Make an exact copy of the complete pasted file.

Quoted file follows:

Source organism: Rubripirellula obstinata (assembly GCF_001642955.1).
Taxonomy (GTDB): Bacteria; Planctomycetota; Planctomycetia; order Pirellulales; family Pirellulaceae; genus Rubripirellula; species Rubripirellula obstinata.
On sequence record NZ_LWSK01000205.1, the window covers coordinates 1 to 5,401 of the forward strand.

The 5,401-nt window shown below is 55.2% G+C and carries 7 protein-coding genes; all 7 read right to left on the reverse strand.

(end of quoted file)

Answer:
Source organism: Rubripirellula obstinata (assembly GCF_001642955.1).
Taxonomy (GTDB): Bacteria; Planctomycetota; Planctomycetia; order Pirellulales; family Pirellulaceae; genus Rubripirellula; species Rubripirellula obstinata.
On sequence record NZ_LWSK01000205.1, the window covers coordinates 1 to 5,401 of the forward strand.

The 5,401-nt window shown below is 55.2% G+C and carries 7 protein-coding genes; all 7 read right to left on the reverse strand.